Complexity, Metcalfe’s Law and Simplicity

Complexity can be defined as the number of components of a system, the number of relations between those components and the level of asymmetry in the structure of relations.

see also: What is complexity? by F. Heylighen

Robert Metcalfe, inventor of the Ethernet, is also the author of Metcalfe’s Law which states that the value of a telecommunications network is proportional to the square of the number of users of the system.

In the July 2006 IEEE Spectrum, Bob Briscoe, Odlyzko and Tilly argue that Metcalfe’s Law is Wrong because it overestimates the value of each connection. Reed’s law, on the contrary, suggests that Metcalfe’s law underestimates the value of adding connections since each member of the network is connected to individuals as well as subsets of the whole.

Metalfe’s law is general enough to be applicable to many systems. It has been used recently, for example, to argue for the “exponential” benefits of RDF and the semantic web


“the value of your information grows exponentially with your ability to combine it with new information.”

source: RDF and Metcalf’s law

In considering simplicity (the opposite of complexity?) in the context of interface design, I thought that this recent article by Luke Wroblewski made a pragmatic distinction between perception and reality


Many of us carry a few preconceived notions about simplicity. We assume things that are easy to use don’t have a lot of options and, as a result, shouldn’t appear cluttered when we first encounter them. In the world of product design, this means plenty of whitespace, clear calls to action, and an overall reduction of content—in the form of visual elements such as type, images, lines, colors, shapes, and so on. When a product has these attributes, we are more likely to assume it is easy to use. It’s quite possible that it might not be, but the perception of simplicity is there.

Conversely, a perception of complexity can turn customers, clients, or business stakeholders off before they ever actually use a product. In a worst-case scenario, an evaluation based on an opinion that “this looks cluttered; therefore, it must be difficult to use” can prevent customers from ever even trying a product out. But as Don Norman recently suggested, an initial impression of complexity might actually be an artifact of a product’s simplicity. In “The Truth About Google’s So-called ‘Simplicity’[…]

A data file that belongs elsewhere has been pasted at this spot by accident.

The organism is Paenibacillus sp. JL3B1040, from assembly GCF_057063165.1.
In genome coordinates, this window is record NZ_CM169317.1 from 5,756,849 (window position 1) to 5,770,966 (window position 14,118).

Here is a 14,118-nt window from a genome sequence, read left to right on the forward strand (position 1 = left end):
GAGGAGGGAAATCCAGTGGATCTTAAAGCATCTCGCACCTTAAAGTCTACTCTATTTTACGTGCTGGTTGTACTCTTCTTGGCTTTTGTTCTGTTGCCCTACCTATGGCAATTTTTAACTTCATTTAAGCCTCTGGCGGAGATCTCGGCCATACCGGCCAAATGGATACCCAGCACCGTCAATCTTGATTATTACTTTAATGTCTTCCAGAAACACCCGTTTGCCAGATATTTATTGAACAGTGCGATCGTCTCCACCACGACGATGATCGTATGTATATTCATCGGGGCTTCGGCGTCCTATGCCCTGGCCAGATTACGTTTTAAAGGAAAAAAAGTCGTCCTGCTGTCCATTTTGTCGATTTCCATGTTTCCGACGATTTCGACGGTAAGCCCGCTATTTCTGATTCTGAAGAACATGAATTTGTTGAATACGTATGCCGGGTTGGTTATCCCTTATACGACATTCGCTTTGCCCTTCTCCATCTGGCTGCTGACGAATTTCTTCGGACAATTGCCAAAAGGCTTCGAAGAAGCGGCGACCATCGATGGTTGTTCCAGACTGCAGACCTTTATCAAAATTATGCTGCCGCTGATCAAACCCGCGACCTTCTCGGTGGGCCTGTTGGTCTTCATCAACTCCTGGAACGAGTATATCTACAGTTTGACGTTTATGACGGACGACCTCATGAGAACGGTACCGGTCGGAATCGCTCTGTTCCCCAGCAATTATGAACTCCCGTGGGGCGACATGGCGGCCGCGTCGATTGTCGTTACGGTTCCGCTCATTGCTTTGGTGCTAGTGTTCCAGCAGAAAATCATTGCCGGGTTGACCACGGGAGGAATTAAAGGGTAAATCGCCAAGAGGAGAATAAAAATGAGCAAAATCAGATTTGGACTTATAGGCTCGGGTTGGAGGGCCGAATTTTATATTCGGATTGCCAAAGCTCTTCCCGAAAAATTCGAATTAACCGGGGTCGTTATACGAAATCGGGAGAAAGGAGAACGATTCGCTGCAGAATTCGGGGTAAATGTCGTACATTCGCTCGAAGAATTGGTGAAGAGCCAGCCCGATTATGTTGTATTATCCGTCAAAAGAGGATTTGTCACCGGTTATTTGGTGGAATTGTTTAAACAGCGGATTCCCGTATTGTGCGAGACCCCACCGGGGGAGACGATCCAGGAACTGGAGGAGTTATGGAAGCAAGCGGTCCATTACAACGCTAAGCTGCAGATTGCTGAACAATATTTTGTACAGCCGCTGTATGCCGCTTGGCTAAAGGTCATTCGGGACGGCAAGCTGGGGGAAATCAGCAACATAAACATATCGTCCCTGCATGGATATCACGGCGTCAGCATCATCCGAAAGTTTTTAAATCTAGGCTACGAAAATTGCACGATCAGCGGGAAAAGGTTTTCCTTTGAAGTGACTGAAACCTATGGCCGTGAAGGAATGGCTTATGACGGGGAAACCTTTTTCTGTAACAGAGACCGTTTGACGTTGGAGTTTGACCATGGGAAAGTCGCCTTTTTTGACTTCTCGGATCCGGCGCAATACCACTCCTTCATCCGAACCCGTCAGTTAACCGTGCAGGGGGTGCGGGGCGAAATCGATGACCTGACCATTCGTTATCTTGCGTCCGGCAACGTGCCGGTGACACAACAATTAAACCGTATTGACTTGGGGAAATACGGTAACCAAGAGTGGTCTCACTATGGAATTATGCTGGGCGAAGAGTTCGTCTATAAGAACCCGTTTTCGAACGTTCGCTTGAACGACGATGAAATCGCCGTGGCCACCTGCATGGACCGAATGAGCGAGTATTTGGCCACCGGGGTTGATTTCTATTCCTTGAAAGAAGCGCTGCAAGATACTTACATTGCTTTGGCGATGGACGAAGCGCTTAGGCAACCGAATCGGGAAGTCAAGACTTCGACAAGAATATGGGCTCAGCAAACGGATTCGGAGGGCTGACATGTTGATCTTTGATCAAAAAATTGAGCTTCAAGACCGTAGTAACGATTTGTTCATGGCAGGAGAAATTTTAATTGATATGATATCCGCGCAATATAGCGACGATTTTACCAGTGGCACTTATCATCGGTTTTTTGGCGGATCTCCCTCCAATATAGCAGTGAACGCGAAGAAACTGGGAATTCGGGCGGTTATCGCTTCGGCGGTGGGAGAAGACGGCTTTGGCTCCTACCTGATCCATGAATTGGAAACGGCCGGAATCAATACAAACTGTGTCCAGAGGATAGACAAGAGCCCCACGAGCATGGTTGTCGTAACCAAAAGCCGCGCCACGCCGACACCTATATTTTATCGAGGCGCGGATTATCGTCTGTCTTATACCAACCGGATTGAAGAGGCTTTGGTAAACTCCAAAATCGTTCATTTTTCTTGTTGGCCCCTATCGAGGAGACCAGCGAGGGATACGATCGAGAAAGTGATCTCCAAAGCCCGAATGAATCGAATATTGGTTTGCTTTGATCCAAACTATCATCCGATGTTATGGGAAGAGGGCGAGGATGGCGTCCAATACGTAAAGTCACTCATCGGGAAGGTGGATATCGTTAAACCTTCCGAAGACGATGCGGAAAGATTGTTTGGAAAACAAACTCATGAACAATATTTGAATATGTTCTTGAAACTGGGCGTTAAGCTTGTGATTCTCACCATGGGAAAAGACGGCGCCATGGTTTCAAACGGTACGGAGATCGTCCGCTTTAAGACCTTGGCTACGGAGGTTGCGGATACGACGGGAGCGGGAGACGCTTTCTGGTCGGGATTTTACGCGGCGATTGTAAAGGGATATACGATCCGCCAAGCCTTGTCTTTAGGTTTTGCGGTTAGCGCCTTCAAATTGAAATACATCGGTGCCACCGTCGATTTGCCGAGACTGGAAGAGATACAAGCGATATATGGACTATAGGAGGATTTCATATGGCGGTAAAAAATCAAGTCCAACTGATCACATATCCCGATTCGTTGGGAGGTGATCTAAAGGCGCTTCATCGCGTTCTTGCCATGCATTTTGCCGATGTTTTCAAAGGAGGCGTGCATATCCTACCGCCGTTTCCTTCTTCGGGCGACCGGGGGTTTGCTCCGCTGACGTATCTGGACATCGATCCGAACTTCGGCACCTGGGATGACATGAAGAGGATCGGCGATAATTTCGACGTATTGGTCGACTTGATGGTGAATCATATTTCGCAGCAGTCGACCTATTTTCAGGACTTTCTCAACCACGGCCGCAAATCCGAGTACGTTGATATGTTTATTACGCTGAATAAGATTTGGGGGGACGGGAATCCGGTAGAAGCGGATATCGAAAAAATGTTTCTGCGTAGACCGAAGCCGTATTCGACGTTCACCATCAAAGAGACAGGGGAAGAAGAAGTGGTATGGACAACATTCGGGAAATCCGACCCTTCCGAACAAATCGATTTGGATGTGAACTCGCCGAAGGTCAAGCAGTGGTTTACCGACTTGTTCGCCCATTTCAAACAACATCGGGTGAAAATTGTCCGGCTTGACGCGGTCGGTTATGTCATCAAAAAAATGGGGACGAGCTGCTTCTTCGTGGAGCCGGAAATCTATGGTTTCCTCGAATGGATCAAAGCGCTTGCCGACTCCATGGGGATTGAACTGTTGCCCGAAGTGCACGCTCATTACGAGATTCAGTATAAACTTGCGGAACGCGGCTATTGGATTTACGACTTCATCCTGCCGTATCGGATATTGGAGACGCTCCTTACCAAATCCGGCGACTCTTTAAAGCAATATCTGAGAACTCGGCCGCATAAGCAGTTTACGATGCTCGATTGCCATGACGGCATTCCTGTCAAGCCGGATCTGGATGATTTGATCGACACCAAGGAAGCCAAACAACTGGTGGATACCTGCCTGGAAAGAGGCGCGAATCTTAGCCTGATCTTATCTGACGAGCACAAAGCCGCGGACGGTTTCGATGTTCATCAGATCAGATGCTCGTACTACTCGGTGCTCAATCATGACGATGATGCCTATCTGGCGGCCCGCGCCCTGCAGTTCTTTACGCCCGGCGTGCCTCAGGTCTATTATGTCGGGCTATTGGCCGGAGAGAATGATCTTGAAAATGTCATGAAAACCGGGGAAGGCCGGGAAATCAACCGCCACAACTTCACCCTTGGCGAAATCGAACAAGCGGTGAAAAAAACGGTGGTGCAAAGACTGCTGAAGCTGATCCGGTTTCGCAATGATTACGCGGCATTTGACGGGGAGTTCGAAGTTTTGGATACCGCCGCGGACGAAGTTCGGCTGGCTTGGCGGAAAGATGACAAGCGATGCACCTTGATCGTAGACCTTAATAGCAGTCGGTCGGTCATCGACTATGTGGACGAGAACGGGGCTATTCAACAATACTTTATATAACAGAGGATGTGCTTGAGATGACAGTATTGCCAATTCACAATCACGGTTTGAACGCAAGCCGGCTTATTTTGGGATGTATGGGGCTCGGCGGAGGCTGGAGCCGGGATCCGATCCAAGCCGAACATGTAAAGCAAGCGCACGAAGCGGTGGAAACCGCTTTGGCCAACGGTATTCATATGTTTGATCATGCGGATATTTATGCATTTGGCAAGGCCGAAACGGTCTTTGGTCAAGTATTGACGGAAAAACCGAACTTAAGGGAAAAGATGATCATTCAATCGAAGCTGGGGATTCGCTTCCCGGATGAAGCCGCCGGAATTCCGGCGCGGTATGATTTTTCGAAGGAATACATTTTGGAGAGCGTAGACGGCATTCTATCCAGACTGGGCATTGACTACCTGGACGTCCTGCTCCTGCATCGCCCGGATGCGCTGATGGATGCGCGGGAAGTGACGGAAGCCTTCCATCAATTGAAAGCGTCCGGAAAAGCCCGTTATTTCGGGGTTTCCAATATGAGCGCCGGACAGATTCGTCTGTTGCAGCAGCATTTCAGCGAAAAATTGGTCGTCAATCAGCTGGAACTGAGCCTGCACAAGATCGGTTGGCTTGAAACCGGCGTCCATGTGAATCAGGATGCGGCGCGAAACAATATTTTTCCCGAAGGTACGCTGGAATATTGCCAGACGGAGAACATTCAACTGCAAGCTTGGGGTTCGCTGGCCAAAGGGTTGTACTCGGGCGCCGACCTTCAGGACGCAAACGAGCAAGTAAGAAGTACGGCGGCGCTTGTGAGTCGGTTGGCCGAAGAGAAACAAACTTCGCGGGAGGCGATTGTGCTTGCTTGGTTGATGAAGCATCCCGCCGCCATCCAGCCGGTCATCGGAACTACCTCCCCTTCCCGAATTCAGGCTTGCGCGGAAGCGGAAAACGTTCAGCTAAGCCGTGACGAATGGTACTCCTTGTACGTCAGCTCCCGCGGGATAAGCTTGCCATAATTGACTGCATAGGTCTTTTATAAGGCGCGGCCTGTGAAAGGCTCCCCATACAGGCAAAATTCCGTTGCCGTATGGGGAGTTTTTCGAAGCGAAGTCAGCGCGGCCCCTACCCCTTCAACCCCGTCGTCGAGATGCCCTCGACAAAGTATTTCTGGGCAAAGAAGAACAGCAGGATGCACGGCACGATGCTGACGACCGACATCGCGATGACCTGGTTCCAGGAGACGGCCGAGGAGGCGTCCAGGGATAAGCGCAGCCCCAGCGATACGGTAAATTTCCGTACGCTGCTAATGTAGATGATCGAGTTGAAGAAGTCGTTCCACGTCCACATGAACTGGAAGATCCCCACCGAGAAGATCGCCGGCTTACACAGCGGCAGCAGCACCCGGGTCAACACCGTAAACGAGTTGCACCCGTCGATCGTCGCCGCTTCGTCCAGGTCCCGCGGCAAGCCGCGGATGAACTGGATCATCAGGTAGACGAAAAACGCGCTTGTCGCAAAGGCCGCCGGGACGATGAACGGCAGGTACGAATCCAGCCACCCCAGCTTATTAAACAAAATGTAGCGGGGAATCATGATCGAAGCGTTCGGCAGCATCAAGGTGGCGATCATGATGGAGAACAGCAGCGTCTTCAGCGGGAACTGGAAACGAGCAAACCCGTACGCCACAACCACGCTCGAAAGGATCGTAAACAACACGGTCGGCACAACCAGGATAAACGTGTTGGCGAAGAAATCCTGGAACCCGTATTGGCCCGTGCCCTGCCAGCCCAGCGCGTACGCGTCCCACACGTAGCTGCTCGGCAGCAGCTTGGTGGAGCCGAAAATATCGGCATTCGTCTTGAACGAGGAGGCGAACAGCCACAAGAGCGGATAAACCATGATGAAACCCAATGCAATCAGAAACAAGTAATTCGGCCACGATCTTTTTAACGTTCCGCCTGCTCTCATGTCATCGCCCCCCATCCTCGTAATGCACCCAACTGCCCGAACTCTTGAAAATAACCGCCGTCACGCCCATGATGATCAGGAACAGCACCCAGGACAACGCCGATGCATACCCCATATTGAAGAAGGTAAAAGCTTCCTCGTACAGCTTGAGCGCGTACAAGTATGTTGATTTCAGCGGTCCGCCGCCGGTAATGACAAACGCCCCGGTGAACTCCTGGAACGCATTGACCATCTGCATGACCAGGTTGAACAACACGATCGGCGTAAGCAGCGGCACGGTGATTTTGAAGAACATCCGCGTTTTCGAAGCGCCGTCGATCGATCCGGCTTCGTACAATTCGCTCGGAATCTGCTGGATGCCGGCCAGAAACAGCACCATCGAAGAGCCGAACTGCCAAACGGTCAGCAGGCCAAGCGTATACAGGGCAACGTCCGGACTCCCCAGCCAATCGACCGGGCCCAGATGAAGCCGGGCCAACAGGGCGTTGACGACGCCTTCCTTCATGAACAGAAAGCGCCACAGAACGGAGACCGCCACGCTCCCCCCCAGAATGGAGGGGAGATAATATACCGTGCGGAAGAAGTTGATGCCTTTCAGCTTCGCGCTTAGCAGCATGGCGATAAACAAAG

source: Complexity of Simplicity in UX matters

[Edited from Photomedia Forum posts by T.Neugebauer Jun – Dec, 2006]

icon design

Jonathan Follett’s recent article in UXMatters, Seeing the World in Symbols: Icons and the Evolving Language of Digital Wayfinding covers the history of icon design with links to important resources such as the AIGA universal graphic system and the icon archive at GUIdebook: Graphic User Interface gallery.


In Steve Caplin’s book Icon Design, Susan Kare, the artist who created the icons for the original Mac desktop and applications said:“In general, I believe that icons should work a bit like traffic signs; they should convey information without distracting the user, without competing with the data in an application. Ideally, they should suggest something about the functionality. If it is not completely evident, then the function should be easy to remember if the user is told only once.”


Today, two decades after their advent, icons unnecessarily clutter the desktops of new computers and the toolbars of applications. Increasingly, rather than performing a user-centered wayfinding function, they instead serve a corporate-centered branding function, with application icons becoming tiny billboards for Microsoft®, Adobe®, and their fellow competitors. We’ve turned our virtual spaces into the visual equivalent of the Vegas strip, but without the fun. If the primary purpose of an icon is to appropriately represent an action and help a person accomplish a task quickly, as this visual clutter increases, icons are increasingly failing at that task.

source: Seeing the World in Symbols: Icons and the Evolving Language of Digital Wayfinding. UXMatters, December 18, 2006


In addition to this, there are the following ISO standards for icons

ISO/IEC 11581:2000 Information technology — User system interfaces and symbols — Icon symbols and functions —

  • Part 1: Icons — General
  • Part 2: Object icons
  • Part 3: Pointer icons
  • Part 4: Control icons
  • Part 5: Tool icons
  • Part 6: Action icons

ISO/IEC 18035:2003 Information technology — Icon symbols and functions for controlling multimedia software applications
ISO/IEC 18036:2003 Information technology — Icon symbols and functions for World Wide Web browser toolbars
ISO/IEC TR 19764:2005 Information technology — Guidelines, methodology and reference criteria for cultural and linguistic adaptability in information technology products
ISO/IEC 24738:2006 Information technology — Icon symbols and functions for multimedia link attributes 

[Edited from Photomedia Forum post by T.Neugebauer from Dec 2006]

Information Design and Architecture

‘Information Design’ also known as “Information Architecture” (IA) and many other names, but we already knew from Gottlob Frege that a symbol can denote many senses…

The first book on Information Design that I read was this book, published in 2000:
Information Design

edited by Robert Jacobson.

I saw it at the MIT bookstore, and couldn’t resist…